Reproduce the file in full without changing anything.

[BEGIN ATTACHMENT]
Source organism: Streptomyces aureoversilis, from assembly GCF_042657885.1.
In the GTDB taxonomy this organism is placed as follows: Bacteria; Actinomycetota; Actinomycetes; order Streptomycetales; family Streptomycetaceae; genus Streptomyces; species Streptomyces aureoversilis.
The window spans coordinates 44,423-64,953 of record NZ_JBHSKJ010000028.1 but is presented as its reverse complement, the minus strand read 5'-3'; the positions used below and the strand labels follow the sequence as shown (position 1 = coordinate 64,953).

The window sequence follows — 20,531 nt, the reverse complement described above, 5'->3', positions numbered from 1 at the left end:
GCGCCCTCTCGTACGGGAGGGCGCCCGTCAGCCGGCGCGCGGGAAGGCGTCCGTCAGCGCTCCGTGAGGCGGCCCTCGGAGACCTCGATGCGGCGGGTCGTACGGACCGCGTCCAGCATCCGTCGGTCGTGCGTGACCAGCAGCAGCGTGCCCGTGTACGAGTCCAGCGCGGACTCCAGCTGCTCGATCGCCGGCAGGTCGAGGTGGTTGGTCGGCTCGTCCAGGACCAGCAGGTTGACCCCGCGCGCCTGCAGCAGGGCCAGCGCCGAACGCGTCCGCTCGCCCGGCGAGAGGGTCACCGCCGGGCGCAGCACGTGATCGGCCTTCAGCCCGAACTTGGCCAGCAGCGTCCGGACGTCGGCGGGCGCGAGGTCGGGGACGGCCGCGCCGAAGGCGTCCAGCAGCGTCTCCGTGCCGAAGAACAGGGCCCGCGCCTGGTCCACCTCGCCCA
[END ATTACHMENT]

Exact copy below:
Source organism: Streptomyces aureoversilis, from assembly GCF_042657885.1.
In the GTDB taxonomy this organism is placed as follows: Bacteria; Actinomycetota; Actinomycetes; order Streptomycetales; family Streptomycetaceae; genus Streptomyces; species Streptomyces aureoversilis.
The window spans coordinates 44,423-64,953 of record NZ_JBHSKJ010000028.1 but is presented as its reverse complement, the minus strand read 5'-3'; the positions used below and the strand labels follow the sequence as shown (position 1 = coordinate 64,953).

The window sequence follows — 20,531 nt, the reverse complement described above, 5'->3', positions numbered from 1 at the left end:
GCGCCCTCTCGTACGGGAGGGCGCCCGTCAGCCGGCGCGCGGGAAGGCGTCCGTCAGCGCTCCGTGAGGCGGCCCTCGGAGACCTCGATGCGGCGGGTCGTACGGACCGCGTCCAGCATCCGTCGGTCGTGCGTGACCAGCAGCAGCGTGCCCGTGTACGAGTCCAGCGCGGACTCCAGCTGCTCGATCGCCGGCAGGTCGAGGTGGTTGGTCGGCTCGTCCAGGACCAGCAGGTTGACCCCGCGCGCCTGCAGCAGGGCCAGCGCCGAACGCGTCCGCTCGCCCGGCGAGAGGGTCACCGCCGGGCGCAGCACGTGATCGGCCTTCAGCCCGAACTTGGCCAGCAGCGTCCGGACGTCGGCGGGCGCGAGGTCGGGGACGGCCGCGCCGAAGGCGTCCAGCAGCGTCTCCGTGCCGAAGAACAGGGCCCGCGCCTGGTCCACCTCGCCCA